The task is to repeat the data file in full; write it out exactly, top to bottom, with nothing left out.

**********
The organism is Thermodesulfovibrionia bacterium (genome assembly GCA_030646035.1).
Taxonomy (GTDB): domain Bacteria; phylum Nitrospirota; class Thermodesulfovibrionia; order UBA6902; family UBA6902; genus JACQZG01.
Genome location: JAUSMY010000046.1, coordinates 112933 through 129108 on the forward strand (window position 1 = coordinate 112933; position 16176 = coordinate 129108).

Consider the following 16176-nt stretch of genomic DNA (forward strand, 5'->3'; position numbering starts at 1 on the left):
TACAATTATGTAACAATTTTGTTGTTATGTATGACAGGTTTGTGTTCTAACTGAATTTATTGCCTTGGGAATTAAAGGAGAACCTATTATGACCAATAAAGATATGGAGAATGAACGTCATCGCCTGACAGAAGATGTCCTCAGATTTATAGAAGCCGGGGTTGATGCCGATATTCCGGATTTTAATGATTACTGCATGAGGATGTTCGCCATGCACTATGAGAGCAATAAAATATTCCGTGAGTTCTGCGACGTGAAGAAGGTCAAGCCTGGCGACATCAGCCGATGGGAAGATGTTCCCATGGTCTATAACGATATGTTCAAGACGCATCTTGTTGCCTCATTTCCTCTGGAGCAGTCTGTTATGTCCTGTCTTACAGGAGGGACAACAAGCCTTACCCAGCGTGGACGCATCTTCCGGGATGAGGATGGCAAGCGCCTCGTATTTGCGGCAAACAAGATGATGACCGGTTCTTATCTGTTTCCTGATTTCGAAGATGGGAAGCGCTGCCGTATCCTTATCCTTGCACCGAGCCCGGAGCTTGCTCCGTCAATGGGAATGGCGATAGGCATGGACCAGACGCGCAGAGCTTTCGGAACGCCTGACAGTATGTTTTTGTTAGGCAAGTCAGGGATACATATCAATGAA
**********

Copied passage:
The organism is Thermodesulfovibrionia bacterium (genome assembly GCA_030646035.1).
Taxonomy (GTDB): domain Bacteria; phylum Nitrospirota; class Thermodesulfovibrionia; order UBA6902; family UBA6902; genus JACQZG01.
Genome location: JAUSMY010000046.1, coordinates 112933 through 129108 on the forward strand (window position 1 = coordinate 112933; position 16176 = coordinate 129108).

Consider the following 16176-nt stretch of genomic DNA (forward strand, 5'->3'; position numbering starts at 1 on the left):
TACAATTATGTAACAATTTTGTTGTTATGTATGACAGGTTTGTGTTCTAACTGAATTTATTGCCTTGGGAATTAAAGGAGAACCTATTATGACCAATAAAGATATGGAGAATGAACGTCATCGCCTGACAGAAGATGTCCTCAGATTTATAGAAGCCGGGGTTGATGCCGATATTCCGGATTTTAATGATTACTGCATGAGGATGTTCGCCATGCACTATGAGAGCAATAAAATATTCCGTGAGTTCTGCGACGTGAAGAAGGTCAAGCCTGGCGACATCAGCCGATGGGAAGATGTTCCCATGGTCTATAACGATATGTTCAAGACGCATCTTGTTGCCTCATTTCCTCTGGAGCAGTCTGTTATGTCCTGTCTTACAGGAGGGACAACAAGCCTTACCCAGCGTGGACGCATCTTCCGGGATGAGGATGGCAAGCGCCTCGTATTTGCGGCAAACAAGATGATGACCGGTTCTTATCTGTTTCCTGATTTCGAAGATGGGAAGCGCTGCCGTATCCTTATCCTTGCACCGAGCCCGGAGCTTGCTCCGTCAATGGGAATGGCGATAGGCATGGACCAGACGCGCAGAGCTTTCGGAACGCCTGACAGTATGTTTTTGTTAGGCAAGTCAGGGATACATATCAATGAA